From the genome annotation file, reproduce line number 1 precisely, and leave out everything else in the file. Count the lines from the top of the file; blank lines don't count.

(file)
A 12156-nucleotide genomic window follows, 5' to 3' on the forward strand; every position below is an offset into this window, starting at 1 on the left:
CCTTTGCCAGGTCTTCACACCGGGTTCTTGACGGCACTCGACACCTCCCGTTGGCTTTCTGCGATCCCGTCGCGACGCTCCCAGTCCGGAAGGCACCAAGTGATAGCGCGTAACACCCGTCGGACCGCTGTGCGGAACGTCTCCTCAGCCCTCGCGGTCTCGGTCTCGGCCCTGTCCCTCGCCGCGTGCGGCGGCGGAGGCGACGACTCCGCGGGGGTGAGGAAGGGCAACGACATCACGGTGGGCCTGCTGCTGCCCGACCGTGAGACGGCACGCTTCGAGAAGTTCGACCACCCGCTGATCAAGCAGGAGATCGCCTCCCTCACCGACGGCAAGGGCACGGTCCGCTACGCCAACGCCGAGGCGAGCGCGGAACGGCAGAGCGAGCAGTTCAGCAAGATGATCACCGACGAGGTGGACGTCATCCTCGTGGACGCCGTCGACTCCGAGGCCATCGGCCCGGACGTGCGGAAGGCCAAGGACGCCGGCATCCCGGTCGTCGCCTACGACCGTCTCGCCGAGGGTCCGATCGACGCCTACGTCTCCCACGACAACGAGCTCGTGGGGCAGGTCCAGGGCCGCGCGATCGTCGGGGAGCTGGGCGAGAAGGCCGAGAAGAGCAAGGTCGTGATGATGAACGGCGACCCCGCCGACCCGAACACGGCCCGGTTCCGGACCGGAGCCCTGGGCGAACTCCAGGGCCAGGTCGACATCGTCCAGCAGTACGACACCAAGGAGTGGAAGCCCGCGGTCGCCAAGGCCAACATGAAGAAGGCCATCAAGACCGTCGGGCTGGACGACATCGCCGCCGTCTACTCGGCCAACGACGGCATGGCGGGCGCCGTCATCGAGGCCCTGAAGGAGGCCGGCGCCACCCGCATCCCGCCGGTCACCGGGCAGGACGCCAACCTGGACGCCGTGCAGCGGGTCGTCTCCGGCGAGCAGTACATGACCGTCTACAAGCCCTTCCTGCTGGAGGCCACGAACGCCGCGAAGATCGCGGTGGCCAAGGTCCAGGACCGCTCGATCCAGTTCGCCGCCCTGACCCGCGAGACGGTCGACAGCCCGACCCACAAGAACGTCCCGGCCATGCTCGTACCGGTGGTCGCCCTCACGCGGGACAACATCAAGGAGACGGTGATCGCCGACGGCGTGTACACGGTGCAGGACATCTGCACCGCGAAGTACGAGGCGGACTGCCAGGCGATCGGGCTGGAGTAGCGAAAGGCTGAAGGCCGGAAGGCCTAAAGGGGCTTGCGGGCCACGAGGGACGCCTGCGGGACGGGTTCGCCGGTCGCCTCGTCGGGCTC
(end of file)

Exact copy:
A 12156-nucleotide genomic window follows, 5' to 3' on the forward strand; every position below is an offset into this window, starting at 1 on the left: